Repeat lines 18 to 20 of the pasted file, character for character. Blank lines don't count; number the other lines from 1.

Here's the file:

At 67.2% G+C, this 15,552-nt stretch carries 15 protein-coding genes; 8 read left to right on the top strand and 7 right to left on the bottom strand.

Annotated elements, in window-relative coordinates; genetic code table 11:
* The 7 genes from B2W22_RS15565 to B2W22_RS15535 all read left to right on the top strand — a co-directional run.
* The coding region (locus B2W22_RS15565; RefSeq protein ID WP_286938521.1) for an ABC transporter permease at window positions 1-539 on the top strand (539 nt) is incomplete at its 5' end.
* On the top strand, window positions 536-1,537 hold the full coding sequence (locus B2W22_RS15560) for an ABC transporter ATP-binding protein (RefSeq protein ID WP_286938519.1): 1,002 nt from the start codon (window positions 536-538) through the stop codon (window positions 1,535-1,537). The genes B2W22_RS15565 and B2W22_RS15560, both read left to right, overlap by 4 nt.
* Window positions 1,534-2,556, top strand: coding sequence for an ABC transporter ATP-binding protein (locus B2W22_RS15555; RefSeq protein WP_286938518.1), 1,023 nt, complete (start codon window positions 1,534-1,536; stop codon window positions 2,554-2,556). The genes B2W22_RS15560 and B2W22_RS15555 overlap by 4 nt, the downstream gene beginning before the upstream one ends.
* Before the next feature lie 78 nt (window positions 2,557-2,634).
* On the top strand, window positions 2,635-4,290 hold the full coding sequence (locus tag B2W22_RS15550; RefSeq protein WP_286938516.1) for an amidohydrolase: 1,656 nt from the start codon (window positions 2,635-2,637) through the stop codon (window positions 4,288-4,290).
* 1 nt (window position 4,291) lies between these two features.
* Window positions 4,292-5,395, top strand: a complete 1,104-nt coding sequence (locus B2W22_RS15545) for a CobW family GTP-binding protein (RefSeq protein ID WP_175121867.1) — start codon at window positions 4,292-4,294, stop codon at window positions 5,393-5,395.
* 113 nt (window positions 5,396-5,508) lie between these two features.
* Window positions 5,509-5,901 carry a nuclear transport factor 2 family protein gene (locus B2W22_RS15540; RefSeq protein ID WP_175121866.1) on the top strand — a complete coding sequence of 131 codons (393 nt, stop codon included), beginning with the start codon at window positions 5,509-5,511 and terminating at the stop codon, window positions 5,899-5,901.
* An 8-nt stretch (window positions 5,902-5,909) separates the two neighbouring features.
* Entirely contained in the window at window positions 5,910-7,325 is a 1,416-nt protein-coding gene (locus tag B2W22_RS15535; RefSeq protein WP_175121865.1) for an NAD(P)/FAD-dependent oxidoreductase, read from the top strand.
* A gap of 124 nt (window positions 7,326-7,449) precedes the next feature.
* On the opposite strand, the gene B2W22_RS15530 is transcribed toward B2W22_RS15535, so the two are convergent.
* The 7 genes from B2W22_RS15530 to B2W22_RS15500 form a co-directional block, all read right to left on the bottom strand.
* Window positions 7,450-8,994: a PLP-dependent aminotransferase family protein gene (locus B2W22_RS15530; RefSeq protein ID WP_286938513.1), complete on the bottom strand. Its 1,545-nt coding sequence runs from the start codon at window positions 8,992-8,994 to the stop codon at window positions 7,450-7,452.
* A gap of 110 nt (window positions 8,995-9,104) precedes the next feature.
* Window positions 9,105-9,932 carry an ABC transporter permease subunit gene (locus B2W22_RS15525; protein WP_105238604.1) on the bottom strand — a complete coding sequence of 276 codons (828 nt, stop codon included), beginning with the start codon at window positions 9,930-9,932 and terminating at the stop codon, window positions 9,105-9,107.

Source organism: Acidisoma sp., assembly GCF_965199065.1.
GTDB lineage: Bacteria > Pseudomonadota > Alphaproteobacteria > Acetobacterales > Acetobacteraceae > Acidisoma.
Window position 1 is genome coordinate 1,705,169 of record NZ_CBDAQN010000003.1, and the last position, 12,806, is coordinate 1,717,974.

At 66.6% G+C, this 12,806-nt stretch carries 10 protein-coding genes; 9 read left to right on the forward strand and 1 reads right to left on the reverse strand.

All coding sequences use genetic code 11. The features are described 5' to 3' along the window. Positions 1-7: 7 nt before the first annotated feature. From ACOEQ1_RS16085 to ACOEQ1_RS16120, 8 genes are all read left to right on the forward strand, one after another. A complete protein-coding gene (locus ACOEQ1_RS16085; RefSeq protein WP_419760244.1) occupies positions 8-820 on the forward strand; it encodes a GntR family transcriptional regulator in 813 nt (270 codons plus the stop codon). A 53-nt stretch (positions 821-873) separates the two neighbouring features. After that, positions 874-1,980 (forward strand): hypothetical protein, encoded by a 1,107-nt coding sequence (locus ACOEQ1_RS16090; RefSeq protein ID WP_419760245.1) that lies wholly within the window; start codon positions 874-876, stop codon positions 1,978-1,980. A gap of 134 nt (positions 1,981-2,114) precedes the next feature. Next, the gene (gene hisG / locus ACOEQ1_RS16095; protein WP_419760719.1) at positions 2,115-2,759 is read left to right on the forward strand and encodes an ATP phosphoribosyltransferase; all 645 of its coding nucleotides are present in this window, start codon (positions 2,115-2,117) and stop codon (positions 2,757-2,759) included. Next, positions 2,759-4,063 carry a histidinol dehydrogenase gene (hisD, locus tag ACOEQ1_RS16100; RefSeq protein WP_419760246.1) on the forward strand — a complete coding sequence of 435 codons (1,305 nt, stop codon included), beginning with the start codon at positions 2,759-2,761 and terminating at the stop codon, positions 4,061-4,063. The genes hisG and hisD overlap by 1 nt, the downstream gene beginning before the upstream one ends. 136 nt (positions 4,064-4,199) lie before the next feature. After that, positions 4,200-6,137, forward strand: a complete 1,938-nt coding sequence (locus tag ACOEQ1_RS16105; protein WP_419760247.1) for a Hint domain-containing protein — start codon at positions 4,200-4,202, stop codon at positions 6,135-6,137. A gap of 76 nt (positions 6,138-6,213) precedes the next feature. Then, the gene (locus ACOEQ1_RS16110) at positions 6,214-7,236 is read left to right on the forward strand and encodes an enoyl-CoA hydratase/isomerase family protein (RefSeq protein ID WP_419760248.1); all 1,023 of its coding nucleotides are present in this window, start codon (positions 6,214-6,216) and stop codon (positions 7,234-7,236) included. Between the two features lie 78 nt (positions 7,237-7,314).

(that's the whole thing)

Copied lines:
* Window positions 7,450-8,994: a PLP-dependent aminotransferase family protein gene (locus B2W22_RS15530; RefSeq protein ID WP_286938513.1), complete on the bottom strand. Its 1,545-nt coding sequence runs from the start codon at window positions 8,992-8,994 to the stop codon at window positions 7,450-7,452.
* A gap of 110 nt (window positions 8,995-9,104) precedes the next feature.
* Window positions 9,105-9,932 carry an ABC transporter permease subunit gene (locus B2W22_RS15525; protein WP_105238604.1) on the bottom strand — a complete coding sequence of 276 codons (828 nt, stop codon included), beginning with the start codon at window positions 9,930-9,932 and terminating at the stop codon, window positions 9,105-9,107.